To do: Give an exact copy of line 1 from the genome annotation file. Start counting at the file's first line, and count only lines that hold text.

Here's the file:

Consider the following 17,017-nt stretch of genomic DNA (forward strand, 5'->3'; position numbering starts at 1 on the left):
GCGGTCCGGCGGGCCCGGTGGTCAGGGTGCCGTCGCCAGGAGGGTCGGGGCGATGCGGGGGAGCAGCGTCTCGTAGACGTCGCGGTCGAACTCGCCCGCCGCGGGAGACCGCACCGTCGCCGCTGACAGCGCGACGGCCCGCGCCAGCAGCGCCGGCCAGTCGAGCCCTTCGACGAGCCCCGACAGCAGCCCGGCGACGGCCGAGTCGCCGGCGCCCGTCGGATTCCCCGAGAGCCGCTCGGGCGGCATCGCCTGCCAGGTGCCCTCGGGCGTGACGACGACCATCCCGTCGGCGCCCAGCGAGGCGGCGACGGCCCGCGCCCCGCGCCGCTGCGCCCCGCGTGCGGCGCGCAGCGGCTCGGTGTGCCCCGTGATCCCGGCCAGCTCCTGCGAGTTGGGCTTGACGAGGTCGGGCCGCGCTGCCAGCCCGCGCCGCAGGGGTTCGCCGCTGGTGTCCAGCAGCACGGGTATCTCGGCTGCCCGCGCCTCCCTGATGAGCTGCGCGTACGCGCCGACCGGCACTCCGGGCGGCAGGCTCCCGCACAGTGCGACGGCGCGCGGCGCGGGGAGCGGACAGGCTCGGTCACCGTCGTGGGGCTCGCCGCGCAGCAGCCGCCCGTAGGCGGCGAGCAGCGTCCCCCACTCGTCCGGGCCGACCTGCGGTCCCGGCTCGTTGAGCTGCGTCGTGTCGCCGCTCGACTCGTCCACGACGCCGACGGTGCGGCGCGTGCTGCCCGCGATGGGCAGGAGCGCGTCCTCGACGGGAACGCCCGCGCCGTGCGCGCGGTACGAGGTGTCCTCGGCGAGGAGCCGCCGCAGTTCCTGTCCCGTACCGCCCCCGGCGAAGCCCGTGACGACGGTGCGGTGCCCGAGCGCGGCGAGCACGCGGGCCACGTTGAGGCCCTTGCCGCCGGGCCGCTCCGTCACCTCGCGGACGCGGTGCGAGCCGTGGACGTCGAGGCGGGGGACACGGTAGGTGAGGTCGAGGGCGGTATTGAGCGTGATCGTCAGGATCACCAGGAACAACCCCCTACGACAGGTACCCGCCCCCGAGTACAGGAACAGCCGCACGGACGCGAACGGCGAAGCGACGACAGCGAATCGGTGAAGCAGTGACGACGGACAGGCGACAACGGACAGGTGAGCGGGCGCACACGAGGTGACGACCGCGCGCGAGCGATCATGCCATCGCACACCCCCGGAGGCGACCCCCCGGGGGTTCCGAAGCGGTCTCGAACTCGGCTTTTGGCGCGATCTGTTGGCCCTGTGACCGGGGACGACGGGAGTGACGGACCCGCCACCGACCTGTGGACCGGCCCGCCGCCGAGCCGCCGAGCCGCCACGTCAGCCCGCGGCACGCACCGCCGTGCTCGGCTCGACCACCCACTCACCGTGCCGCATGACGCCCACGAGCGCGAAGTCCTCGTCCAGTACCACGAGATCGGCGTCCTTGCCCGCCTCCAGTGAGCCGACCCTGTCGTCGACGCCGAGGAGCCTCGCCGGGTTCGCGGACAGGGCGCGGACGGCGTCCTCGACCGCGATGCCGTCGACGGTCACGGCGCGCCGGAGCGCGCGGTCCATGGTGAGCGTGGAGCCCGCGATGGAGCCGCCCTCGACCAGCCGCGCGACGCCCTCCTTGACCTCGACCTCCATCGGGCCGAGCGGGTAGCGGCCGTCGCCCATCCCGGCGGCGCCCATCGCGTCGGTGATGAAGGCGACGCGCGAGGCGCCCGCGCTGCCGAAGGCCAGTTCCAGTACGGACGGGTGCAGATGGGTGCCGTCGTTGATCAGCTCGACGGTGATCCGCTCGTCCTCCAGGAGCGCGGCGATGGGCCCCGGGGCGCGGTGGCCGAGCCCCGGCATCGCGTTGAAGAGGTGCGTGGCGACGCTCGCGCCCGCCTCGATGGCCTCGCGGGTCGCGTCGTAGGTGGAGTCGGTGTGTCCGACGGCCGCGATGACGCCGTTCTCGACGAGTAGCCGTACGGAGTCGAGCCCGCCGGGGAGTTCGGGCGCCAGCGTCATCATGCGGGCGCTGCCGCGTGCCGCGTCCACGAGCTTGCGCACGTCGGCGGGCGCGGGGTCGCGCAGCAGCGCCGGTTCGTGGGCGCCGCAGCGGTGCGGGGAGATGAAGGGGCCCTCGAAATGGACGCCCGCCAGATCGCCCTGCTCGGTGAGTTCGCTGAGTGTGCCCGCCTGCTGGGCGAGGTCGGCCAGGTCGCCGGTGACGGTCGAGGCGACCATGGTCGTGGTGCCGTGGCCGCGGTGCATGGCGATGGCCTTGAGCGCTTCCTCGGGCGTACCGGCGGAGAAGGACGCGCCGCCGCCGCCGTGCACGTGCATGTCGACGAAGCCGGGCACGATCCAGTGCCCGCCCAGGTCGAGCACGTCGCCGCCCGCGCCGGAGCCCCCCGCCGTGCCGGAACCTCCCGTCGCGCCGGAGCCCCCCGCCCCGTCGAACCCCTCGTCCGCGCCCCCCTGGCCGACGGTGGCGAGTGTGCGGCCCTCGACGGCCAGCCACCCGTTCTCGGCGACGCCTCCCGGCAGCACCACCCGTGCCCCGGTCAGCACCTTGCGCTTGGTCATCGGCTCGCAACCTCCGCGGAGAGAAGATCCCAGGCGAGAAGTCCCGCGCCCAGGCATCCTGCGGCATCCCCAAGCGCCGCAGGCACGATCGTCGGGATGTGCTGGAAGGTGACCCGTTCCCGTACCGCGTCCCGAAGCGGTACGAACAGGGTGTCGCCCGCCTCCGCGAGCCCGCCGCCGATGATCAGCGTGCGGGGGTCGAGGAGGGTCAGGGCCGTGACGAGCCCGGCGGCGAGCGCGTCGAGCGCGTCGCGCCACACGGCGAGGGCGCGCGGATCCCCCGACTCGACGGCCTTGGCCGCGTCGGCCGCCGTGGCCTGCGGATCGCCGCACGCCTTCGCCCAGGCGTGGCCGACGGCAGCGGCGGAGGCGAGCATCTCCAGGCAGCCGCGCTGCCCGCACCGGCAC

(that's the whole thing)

Consider the following 17,017-nt stretch of genomic DNA (forward strand, 5'->3'; position numbering starts at 1 on the left):